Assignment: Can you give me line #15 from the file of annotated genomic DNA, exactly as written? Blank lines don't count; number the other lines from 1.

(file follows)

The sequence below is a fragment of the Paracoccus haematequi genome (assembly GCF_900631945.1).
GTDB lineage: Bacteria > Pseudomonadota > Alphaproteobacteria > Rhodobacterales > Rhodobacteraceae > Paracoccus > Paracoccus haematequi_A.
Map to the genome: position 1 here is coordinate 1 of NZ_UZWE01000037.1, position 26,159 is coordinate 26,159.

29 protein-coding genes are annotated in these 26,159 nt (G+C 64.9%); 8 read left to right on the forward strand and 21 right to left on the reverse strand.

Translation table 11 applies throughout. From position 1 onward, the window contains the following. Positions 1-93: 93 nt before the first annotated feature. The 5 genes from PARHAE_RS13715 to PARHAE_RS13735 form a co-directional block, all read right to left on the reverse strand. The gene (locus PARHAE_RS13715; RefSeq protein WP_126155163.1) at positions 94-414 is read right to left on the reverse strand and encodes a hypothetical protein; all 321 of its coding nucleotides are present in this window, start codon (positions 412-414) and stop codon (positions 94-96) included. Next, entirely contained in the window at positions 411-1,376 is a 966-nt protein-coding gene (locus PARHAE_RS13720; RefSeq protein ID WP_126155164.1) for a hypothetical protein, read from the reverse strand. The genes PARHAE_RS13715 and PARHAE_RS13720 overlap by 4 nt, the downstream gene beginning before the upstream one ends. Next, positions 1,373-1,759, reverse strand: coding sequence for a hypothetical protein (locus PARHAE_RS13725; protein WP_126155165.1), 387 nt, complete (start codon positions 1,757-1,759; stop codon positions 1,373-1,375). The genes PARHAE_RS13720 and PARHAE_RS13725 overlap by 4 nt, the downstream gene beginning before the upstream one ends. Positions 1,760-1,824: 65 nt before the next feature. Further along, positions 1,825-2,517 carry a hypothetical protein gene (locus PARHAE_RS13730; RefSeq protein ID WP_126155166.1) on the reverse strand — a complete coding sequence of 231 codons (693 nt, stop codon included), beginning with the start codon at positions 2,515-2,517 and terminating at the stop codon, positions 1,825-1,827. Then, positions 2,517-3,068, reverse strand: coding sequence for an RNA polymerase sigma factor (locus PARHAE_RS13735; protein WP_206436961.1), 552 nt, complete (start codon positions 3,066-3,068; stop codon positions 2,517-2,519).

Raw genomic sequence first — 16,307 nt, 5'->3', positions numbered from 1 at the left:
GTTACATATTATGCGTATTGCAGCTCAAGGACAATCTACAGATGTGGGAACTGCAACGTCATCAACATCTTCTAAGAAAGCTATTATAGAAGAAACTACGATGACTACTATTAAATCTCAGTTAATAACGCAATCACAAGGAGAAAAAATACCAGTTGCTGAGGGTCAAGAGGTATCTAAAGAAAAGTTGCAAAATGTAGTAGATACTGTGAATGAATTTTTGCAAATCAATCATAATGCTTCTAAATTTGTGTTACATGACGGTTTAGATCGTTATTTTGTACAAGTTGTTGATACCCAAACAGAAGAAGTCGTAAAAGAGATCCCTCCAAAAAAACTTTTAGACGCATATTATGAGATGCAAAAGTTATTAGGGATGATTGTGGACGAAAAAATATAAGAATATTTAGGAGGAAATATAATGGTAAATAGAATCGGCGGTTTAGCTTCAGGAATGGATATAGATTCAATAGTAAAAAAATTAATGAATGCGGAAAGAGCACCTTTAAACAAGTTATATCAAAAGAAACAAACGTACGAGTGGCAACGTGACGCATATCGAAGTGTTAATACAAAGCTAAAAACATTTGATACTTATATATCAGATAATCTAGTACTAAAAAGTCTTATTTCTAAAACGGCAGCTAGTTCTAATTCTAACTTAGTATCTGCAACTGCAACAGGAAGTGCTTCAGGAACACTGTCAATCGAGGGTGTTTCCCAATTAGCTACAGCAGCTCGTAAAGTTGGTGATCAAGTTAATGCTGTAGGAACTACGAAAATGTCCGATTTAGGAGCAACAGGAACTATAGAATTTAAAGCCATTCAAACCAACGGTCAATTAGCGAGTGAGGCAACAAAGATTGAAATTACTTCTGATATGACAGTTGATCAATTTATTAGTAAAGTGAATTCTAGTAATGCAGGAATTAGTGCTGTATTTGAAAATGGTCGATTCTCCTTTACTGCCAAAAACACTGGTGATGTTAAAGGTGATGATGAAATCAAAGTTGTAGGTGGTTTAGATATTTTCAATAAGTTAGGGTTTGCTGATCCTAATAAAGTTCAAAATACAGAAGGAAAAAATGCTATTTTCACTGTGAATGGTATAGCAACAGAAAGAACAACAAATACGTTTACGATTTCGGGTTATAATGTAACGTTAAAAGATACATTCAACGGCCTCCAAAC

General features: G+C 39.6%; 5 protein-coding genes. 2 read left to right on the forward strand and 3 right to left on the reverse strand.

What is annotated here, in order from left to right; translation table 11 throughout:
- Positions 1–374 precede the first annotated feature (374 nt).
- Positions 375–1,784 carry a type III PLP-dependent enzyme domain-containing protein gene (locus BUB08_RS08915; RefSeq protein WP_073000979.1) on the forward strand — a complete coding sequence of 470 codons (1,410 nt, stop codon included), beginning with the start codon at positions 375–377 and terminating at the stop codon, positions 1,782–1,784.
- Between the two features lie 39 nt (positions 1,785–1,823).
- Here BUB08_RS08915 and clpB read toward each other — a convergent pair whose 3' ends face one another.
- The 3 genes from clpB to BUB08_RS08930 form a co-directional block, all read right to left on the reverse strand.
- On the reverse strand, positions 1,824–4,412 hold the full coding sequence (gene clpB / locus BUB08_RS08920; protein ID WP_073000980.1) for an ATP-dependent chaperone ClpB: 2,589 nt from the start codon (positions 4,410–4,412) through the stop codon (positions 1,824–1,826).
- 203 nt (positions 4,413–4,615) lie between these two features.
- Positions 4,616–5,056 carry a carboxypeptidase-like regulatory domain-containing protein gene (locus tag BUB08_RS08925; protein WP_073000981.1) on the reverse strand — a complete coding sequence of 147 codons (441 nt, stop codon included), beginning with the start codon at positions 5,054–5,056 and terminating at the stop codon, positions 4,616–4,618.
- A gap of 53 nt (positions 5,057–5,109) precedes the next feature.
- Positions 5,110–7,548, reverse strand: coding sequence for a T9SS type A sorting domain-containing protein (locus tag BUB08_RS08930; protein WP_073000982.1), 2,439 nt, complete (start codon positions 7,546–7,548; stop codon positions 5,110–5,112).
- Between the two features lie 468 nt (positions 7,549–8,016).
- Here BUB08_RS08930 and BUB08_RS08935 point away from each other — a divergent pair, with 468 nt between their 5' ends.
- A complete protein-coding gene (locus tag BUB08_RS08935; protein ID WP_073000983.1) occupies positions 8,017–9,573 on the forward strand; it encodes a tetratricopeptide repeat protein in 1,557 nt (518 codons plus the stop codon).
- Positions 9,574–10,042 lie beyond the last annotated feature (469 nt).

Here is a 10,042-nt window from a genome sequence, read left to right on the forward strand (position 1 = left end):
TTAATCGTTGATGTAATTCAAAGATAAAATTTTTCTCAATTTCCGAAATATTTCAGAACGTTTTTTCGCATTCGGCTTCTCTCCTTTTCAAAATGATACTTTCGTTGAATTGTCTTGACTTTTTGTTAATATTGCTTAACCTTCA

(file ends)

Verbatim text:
- On the reverse strand, positions 1,824–4,412 hold the full coding sequence (gene clpB / locus BUB08_RS08920; protein ID WP_073000980.1) for an ATP-dependent chaperone ClpB: 2,589 nt from the start codon (positions 4,410–4,412) through the stop codon (positions 1,824–1,826).